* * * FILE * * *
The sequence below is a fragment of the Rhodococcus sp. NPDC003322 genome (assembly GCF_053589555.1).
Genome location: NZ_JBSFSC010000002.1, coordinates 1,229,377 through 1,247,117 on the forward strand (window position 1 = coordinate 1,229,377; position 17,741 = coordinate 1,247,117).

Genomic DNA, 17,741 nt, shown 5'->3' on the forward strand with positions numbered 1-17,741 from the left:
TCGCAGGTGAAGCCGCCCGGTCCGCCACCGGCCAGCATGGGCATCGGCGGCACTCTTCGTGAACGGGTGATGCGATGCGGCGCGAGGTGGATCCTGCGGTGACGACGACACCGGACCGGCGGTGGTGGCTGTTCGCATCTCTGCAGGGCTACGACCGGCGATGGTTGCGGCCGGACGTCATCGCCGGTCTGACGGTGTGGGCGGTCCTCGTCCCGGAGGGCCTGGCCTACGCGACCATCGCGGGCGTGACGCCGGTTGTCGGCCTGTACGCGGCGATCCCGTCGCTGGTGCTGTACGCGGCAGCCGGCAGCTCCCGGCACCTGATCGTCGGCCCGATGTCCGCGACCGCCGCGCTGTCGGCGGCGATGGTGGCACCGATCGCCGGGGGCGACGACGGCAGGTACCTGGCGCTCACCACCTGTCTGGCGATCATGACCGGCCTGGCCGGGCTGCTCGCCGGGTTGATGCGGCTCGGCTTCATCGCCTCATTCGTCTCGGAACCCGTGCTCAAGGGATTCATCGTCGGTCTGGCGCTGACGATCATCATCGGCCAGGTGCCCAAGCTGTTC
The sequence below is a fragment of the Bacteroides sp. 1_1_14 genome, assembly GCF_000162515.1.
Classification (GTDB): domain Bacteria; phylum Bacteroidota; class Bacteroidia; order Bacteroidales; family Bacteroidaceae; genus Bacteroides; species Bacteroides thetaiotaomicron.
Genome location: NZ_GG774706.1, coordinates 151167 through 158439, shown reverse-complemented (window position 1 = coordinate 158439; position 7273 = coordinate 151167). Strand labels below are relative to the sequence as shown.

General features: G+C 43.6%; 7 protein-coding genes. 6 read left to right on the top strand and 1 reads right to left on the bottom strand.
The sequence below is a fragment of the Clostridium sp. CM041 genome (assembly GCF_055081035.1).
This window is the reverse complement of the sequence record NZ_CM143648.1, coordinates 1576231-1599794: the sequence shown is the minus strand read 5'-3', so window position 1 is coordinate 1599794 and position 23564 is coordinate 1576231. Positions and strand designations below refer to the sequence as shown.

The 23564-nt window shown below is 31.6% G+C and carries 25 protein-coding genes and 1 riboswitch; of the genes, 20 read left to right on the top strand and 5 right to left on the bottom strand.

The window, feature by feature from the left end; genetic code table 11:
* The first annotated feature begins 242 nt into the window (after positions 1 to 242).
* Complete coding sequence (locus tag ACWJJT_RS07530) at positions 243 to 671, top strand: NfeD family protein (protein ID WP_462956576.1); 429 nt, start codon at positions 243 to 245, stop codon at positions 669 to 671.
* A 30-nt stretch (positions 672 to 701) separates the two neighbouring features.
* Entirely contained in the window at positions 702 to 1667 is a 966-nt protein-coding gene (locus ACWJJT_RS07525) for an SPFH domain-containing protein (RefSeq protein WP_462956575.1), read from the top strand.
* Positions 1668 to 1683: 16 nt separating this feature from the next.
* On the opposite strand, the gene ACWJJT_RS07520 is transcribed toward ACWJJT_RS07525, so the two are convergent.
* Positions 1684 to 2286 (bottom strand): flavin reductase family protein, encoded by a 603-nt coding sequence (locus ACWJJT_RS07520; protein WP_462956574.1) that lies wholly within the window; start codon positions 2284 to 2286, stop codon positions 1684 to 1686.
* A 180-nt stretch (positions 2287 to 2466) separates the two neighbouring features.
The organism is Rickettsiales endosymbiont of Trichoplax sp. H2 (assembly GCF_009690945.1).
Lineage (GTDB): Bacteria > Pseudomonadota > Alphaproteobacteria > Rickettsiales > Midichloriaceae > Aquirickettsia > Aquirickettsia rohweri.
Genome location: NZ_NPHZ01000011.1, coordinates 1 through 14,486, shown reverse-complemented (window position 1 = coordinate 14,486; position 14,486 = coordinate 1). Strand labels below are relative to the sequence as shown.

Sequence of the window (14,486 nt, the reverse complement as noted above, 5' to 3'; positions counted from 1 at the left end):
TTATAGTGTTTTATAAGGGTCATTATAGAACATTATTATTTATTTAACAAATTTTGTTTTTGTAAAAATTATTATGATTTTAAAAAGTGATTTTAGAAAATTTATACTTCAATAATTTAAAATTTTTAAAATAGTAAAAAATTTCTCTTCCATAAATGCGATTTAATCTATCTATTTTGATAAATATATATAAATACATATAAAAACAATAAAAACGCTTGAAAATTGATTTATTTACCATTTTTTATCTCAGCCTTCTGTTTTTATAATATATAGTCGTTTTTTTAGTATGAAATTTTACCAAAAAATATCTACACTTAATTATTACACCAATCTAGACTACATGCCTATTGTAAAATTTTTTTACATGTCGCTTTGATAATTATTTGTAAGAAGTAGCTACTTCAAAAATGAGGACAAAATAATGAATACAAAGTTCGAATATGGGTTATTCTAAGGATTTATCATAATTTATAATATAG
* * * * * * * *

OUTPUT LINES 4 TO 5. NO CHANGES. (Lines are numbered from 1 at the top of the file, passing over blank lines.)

TCGCAGGTGAAGCCGCCCGGTCCGCCACCGGCCAGCATGGGCATCGGCGGCACTCTTCGTGAACGGGTGATGCGATGCGGCGCGAGGTGGATCCTGCGGTGACGACGACACCGGACCGGCGGTGGTGGCTGTTCGCATCTCTGCAGGGCTACGACCGGCGATGGTTGCGGCCGGACGTCATCGCCGGTCTGACGGTGTGGGCGGTCCTCGTCCCGGAGGGCCTGGCCTACGCGACCATCGCGGGCGTGACGCCGGTTGTCGGCCTGTACGCGGCGATCCCGTCGCTGGTGCTGTACGCGGCAGCCGGCAGCTCCCGGCACCTGATCGTCGGCCCGATGTCCGCGACCGCCGCGCTGTCGGCGGCGATGGTGGCACCGATCGCCGGGGGCGACGACGGCAGGTACCTGGCGCTCACCACCTGTCTGGCGATCATGACCGGCCTGGCCGGGCTGCTCGCCGGGTTGATGCGGCTCGGCTTCATCGCCTCATTCGTCTCGGAACCCGTGCTCAAGGGATTCATCGTCGGTCTGGCGCTGACGATCATCATCGGCCAGGTGCCCAAGCTGTTC
The sequence below is a fragment of the Bacteroides sp. 1_1_14 genome, assembly GCF_000162515.1.